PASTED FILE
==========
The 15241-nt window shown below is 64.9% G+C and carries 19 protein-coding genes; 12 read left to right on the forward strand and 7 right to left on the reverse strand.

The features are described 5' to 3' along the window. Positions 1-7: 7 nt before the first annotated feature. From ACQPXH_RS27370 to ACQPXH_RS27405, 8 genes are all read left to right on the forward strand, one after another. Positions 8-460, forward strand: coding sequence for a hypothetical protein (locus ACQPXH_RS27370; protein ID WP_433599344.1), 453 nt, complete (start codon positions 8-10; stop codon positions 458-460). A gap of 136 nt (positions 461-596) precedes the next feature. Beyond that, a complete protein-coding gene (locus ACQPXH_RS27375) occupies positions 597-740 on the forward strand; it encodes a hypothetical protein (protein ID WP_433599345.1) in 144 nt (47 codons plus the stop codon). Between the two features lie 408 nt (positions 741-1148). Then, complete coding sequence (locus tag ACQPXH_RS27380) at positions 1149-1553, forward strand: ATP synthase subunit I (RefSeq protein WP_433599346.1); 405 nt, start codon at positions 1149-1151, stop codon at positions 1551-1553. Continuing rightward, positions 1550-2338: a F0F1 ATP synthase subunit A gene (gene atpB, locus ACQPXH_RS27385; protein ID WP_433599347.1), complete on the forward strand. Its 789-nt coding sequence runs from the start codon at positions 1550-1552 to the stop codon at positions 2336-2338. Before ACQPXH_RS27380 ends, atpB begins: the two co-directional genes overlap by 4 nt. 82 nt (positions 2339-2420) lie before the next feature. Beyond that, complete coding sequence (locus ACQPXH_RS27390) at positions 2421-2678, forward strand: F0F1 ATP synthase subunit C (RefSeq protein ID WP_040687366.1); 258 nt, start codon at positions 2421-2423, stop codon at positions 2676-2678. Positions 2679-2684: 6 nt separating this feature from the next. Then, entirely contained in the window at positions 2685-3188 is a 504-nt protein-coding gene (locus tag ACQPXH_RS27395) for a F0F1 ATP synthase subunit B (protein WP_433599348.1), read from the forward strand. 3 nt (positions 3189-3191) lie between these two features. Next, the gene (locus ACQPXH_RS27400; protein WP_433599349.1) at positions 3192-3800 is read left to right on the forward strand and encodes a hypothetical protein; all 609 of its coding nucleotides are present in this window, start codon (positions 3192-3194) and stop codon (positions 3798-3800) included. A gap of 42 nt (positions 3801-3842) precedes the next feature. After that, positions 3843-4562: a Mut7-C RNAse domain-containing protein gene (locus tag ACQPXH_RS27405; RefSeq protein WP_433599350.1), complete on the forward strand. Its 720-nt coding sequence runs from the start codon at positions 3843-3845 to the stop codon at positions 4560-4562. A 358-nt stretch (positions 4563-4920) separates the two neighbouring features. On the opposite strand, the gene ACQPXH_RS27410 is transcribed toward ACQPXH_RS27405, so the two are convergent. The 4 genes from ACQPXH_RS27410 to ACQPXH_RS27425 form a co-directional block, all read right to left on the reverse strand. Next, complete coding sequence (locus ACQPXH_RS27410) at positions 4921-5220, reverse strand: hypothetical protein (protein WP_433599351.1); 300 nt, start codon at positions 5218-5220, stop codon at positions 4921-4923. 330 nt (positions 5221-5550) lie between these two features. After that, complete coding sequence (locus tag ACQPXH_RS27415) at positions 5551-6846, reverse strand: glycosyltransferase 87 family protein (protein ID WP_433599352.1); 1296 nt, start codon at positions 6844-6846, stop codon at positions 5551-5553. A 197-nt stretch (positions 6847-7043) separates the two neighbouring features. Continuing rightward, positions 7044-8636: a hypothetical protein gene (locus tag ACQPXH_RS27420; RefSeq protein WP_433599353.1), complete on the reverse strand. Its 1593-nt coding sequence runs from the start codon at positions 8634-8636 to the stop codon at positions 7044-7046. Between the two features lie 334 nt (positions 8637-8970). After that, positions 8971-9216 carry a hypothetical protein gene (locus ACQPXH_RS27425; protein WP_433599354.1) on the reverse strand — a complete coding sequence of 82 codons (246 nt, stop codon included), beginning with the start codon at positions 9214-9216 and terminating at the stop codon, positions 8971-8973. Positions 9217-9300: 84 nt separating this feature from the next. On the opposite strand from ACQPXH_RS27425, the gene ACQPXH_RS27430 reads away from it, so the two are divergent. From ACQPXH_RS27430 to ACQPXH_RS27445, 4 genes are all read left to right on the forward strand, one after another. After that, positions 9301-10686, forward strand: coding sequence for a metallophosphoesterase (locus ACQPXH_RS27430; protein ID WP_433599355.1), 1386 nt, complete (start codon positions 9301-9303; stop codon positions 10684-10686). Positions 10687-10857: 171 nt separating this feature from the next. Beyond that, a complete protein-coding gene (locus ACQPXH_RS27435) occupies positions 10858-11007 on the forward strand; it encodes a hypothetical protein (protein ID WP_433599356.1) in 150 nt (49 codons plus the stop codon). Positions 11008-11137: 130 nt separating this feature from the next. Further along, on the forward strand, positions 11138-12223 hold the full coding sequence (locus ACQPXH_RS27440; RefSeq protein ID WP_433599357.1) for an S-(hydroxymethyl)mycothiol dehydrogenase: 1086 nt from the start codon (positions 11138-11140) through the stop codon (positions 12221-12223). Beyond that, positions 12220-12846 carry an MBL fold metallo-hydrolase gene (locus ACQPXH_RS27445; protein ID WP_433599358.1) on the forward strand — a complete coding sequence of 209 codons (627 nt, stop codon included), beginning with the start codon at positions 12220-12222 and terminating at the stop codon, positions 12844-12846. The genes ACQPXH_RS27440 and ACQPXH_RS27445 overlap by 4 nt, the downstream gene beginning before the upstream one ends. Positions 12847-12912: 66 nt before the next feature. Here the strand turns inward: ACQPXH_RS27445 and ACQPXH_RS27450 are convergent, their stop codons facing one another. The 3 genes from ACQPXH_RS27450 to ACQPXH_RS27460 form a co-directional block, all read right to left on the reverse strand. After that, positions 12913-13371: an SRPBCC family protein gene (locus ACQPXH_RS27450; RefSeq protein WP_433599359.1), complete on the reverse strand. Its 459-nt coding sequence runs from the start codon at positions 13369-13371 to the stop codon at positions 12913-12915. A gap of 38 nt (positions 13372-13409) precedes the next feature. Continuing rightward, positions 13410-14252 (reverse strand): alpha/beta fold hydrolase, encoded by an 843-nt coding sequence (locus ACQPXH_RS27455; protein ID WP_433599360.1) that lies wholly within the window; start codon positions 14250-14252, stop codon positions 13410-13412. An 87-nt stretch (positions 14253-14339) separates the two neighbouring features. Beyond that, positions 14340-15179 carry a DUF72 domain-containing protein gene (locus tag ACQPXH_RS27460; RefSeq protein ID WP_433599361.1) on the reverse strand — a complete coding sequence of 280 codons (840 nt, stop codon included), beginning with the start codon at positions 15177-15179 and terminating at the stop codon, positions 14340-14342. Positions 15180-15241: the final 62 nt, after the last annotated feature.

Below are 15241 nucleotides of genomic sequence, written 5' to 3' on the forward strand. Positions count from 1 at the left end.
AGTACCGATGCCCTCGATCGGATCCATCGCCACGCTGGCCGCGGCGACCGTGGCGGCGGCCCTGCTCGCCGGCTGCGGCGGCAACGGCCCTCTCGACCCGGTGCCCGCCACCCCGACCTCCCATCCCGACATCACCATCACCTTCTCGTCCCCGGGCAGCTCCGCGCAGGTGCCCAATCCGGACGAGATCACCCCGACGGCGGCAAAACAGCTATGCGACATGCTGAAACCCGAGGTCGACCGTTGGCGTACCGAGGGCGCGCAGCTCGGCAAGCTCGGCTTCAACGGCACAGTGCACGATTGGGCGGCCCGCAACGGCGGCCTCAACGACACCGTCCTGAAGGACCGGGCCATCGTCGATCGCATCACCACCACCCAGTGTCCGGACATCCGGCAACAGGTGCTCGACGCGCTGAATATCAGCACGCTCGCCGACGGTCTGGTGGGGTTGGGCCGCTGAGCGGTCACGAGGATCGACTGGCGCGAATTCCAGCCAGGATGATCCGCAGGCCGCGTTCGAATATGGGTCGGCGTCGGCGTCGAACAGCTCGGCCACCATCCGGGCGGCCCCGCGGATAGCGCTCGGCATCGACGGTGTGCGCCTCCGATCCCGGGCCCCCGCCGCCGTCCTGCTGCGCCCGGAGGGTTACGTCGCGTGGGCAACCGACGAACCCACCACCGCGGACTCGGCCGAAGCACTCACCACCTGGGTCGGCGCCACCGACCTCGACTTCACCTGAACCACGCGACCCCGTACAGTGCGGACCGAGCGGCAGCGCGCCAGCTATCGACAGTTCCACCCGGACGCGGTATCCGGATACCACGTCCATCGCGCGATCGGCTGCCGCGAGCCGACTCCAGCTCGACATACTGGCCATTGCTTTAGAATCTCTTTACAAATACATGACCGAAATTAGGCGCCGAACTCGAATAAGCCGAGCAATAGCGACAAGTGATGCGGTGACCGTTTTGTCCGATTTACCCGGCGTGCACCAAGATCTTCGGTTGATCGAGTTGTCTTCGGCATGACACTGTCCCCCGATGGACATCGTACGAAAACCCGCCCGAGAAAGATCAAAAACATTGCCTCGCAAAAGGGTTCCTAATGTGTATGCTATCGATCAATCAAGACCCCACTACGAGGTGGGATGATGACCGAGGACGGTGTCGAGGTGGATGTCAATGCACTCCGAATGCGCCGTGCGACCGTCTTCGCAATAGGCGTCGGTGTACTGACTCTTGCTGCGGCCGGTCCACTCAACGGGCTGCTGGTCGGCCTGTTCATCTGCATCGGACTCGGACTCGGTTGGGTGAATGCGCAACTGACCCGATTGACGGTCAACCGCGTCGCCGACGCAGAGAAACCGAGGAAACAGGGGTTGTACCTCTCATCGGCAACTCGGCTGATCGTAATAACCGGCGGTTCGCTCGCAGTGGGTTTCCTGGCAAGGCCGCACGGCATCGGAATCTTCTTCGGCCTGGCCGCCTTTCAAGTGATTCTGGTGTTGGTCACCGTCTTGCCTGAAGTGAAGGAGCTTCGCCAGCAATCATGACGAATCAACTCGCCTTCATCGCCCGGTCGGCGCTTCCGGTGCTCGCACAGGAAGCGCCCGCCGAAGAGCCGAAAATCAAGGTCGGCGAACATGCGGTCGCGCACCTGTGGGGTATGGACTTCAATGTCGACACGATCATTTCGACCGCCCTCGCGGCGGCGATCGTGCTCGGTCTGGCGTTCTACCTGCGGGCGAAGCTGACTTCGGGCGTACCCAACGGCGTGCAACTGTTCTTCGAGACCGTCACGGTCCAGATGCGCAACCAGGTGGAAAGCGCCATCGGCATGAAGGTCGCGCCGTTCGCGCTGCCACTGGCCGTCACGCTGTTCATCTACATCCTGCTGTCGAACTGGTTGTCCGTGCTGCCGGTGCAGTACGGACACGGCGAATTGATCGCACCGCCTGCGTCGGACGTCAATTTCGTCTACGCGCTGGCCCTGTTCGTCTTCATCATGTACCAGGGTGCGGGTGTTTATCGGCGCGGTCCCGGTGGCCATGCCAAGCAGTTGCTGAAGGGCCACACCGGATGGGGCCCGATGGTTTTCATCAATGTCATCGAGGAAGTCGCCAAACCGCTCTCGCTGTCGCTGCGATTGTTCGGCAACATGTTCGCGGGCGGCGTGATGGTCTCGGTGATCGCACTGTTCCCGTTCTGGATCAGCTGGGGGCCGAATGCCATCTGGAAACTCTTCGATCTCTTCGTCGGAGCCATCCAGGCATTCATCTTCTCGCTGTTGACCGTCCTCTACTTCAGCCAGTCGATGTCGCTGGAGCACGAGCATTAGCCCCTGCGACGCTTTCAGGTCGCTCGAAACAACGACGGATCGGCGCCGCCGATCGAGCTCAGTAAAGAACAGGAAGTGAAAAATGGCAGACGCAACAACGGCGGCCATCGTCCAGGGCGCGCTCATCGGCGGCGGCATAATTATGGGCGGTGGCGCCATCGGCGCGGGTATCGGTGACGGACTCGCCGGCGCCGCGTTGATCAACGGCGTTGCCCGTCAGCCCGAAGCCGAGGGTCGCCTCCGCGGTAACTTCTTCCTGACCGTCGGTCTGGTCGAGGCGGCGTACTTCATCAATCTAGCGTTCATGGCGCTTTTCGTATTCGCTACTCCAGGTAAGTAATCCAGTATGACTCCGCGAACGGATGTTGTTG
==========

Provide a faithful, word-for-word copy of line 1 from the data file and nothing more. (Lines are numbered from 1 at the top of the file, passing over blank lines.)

The 15241-nt window shown below is 64.9% G+C and carries 19 protein-coding genes; 12 read left to right on the forward strand and 7 right to left on the reverse strand.